State Rep. Ralph Norman, R-Rock Hill, is considering a run for lieutenant governor after incumbent Glenn McConnell recently set his sights on an education position in Charleston.
Norman, who represents District 48 in York County, said he is “strong, strongly” considering the position after McConnell began eying the president’s office at the College of Charleston. McConnell has not formally announced his intentions, however.
Of McConnell, Norman said, “I got worried he was not going to run,” adding that he thinks McConnell has done a great job.
Norman has served in the state House from 2005-2006 and from 2009 to the present. He campaigned against U.S. House Rep. John Spratt, losing to the Democratic incumbent in 2006.
The 2014 race will be the last election cycle where South Carolina voters will elect a lieutenant governor separately. Starting in 2018, candidates for lieutenant governor and governor will be on the same ticket, following a decision by voters in 2010.
Among those already considering a run at Norman’s state House seat is York County Sheriff Bruce Bryant, who is a close friend of the legislator.
Bryant, 62, has served as York County’s sheriff nearly 18 years, a position that has been uncontested for the last four election cycles. He has 42 years of law enforcement experience.
“I love being involved in politics,” said Bryant, adding that he has been eying a position in the state House for several years. “It’s something I always said that when I retired from being sheriff of York County and I felt like a change was needed, I felt like I would serve the community very well.”
Bryant said his extensive law enforcement experience would give him an insight into how legislation is carried out.
“I know there’s a lot more to being a member of the House than criminal law, but government's always been a big, big interest of mine,” he said.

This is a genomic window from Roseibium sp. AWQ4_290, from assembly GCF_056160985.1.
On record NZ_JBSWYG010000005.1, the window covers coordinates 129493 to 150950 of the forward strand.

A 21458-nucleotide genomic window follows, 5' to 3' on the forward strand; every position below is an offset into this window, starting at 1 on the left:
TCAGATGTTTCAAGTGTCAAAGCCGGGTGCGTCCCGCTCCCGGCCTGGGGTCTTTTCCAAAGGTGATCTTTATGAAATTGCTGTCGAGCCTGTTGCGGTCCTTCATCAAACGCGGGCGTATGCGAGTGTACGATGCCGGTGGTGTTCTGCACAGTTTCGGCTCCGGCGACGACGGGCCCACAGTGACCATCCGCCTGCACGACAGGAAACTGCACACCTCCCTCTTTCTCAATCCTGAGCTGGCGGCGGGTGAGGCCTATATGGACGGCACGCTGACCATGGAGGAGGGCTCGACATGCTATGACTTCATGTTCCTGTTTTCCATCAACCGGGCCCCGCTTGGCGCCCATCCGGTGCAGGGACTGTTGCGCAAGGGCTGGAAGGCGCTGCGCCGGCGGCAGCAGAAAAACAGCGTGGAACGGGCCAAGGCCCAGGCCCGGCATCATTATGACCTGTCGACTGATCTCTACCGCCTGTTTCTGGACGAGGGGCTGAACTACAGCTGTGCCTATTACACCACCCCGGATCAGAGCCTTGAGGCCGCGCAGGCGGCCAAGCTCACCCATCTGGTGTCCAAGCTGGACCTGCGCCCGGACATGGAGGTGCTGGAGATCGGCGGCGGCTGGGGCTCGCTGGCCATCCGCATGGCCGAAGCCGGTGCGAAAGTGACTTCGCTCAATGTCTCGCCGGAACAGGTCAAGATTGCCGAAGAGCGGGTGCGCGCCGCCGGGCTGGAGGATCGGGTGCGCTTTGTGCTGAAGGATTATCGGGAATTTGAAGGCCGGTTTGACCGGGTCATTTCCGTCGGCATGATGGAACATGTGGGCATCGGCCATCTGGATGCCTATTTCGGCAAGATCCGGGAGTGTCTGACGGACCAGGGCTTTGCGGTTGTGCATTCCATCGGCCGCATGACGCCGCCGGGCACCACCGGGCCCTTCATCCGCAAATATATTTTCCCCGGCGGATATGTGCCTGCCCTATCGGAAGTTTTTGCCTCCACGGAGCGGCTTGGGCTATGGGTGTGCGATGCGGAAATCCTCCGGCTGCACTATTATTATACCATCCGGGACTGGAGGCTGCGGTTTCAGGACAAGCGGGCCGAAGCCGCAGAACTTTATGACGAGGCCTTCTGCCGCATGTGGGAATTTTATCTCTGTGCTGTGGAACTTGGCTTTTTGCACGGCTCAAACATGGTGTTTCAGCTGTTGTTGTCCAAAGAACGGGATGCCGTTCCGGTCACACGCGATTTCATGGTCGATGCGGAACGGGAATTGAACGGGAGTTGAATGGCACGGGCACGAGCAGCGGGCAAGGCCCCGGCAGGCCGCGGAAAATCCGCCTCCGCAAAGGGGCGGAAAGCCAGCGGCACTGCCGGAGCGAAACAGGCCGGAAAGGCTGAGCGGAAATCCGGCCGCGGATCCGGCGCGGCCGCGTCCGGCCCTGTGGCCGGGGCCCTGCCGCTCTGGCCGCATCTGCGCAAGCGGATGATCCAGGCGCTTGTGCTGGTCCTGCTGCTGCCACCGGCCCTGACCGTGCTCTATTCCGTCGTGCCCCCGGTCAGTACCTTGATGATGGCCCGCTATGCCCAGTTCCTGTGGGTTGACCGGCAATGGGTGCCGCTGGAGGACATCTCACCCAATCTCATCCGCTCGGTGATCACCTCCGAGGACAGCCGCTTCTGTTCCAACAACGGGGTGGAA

But Bryant said he would only consider running for the position if Norman leaves his House seat vacant.
The pool of candidates for lieutenant governor already includes Republican Pat McKinney and Democrat Bakari Sellers, who in October announced their intentions to run.
Charleston developer McKinney has strong ties with Gov. Nikki Haley, who appointed him to his current post at the State Ports Authority. He also served on the governor’s re-election campaign finance team and recently received a formal endorsement by U.S. House Rep. Mick Mulvaney, R-Indian Land, for the upcoming race.
According to state election filings, McKinney has raised more than $500,000 for his campaign, and Sellers has raised more than $70,000.
“I think competition is good for the system,” Norman said. He said he is planning to meet with Haley and McKinney this week and will decide whether to run by early January.
Scott Huffmon, professor of political science at Winthrop University, said both Norman and McKinney face a similar hurdle of broadening their name recognition outside their regional areas and being able to manage a statewide campaign.
“It’s a different beast,” Huffmon said, adding that Norman’s previous campaigns have relied on his reputation and focused on meet-and-greets, a strategy that might not translate to a larger scale. “You can’t run that kind of campaign statewide.”
Huffman said that regardless of who ends up lieutenant governor, the last statewide election for the position will provide all candidates an opportunity to broaden their appeal.